Mark Lanegan
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Mark Lanegan Biography

Mark Lanegan is almost 50. He is also about to release a

new album, titled Phantom Radio. It will be the ninth under

his own name, but combine it with the collaborative albums

he’s made, be it with Isobel Campbell, or Duke Garwood, or

as 50 per cent of the Gutter Twins (his ongoing partnership

with Greg Dulli), or his legendary first band the Screaming

Trees, then the total is nearer 20. Then there’s his guest

spots with Queens Of The Stone Age, and, before then,

Mad Season, the mid-‘90s Seattle supergroup that featured

members of Alice In Chains, Pearl Jam and Screaming

Trees. And that’s before we count his many occasional or

one-off collaborations, as the singer on records by the varied

likes of UNKLE, Martina-Topley Bird, Moby, Soulsavers,

Melissa Auf der Maur and Creature With The Atom Brain.

In total, Mark Lanegan has made close to 50 records. Fifty

years, 50 records. What has this life taught him?

Mark Lanegan smiles broadly and gives a chuckle.

“That there’s more to life than

writing songs every day.”

He used to get up every morning and write

something. Leave it for a few hours, come back, chip away

again at night. By the time it came to make a record, he

had a mountain of material, only a small portion of which

survived onto the finished article. But for Phantom Radio,

just like its celebrated predecessor Blues Funeral (2012),

he recorded every song he wrote. It took two and a half

months to make, but that’s because these days Mark likes

to take things leisurely. He would write a song. Bring it

to Alain Johannes, his producer, who then arranged the

recording at his West Hollywood studio. Once the song was

recorded, Mark took a few days off and then wrote another.

He estimates he worked a couple of days a week, and no

more than five hours a day. This is not the workshy regimen

of a slacker, however, but the discipline of a true craftsman.

Mark, typically, regards his modus operandi in rather

more modest terms.

“I’ve got better at distilling what makes a successful

song for me and what doesn’t. I think I’ve become more

discerning. But,” he laughs, “less active at the same time.

It’s a nice balance to strike when you’re 50! I don’t get as

crazy about it when I was younger. It was a lot harder, when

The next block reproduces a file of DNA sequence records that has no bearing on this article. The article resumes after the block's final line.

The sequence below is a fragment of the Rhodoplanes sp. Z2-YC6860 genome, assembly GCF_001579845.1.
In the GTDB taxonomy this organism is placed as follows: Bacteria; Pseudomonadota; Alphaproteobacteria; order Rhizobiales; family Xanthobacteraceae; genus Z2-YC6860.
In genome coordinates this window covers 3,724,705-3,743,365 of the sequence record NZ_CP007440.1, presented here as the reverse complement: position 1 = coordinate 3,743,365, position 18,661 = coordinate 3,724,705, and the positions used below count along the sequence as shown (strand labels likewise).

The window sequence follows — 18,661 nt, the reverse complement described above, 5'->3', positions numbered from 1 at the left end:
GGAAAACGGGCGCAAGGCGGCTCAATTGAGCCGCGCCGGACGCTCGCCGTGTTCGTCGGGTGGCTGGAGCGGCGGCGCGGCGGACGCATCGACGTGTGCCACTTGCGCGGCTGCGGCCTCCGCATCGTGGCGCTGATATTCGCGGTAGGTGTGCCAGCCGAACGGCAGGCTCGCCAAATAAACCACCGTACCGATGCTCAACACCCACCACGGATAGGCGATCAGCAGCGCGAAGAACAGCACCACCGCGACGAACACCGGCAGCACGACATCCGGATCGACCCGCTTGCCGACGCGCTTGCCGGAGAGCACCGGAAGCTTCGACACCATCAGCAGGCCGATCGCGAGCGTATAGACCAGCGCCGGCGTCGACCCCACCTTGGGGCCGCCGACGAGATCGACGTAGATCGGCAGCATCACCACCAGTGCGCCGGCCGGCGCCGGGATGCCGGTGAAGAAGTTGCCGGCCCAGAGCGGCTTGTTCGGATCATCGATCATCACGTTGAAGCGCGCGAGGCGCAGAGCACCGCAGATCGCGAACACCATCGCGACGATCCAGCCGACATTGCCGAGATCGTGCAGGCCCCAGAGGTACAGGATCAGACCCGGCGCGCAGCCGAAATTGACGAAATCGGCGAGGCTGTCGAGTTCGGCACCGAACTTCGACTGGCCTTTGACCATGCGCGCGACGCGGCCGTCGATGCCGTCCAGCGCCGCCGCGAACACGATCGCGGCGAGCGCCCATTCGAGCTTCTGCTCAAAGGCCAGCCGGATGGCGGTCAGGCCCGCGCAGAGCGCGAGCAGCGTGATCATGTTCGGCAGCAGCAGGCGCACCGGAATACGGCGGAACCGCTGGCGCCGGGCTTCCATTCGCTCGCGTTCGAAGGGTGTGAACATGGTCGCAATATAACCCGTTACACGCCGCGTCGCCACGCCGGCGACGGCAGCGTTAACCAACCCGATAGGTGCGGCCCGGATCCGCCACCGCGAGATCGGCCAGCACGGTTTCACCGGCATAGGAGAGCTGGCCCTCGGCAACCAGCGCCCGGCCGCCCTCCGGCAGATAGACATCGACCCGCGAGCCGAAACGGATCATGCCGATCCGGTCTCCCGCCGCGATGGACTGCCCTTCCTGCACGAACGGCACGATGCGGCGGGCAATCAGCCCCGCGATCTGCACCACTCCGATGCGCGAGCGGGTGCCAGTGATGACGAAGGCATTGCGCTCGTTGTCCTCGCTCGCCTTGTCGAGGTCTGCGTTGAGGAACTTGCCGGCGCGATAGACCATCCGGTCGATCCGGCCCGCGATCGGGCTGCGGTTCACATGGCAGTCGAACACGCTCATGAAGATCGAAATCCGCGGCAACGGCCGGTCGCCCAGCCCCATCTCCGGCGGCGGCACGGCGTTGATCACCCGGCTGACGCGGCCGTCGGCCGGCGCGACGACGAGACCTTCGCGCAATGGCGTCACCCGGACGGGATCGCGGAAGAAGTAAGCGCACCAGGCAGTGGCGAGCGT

I was younger, to write songs.”

Mark’s younger days were crazy by any definition.

A troubled kid in the small Washington State farm town of

Ellensburg – in and out of jail for theft and drug-dealing

– at age 20 a doctor told him he would be dead by 30

unless he addressed his alcohol intake. Lanegan would

subsequently joke that heroin therefore saved his life. He

saw more violence in the Screaming Trees than in any

correctional institution: the band he joined in 1984 whirled

around a vortex of sibling strife as its songwriting brothers

punched their way through a succession of progressively

more powerful albums, until 1992’s Sweet Oblivion brought

the Trees a modicum of commercial success to match the

respect they had earned among Seattle scene peers like

Nirvana.

Parallel to his band’s turbulent journey, Lanegan

began releasing a succession of solo albums, primarily

acoustic, which revealed a stentorian voice and forbidding

persona at which the Trees’ florid, rootsy psychedelia

barely hinted. His debut, The Winding Sheet (1990), grew

out of an aborted attempt by Lanegan and Kurt Cobain

to record an EP of blues covers. Lanegan’s treatment of

Leadbelly’s Where Did You Sleep Last Night survived (and

indeed provided Cobain with the template for Nirvana’s later

celebrated version), but it would be the masterful follow up,

Whiskey For The Holy Ghost (1993), that confirmed

Lanegan’s credentials as a truly unique artist.

Another 10 years elapsed, however, before he made

an album that pricked the Ghost’s aura. Bubblegum (2004)

saw Lanegan emerge from the wreckage of the Screaming

Trees and his on-off struggles with addiction to create a

new version of the blues: part-acoustic, part-electro-rooted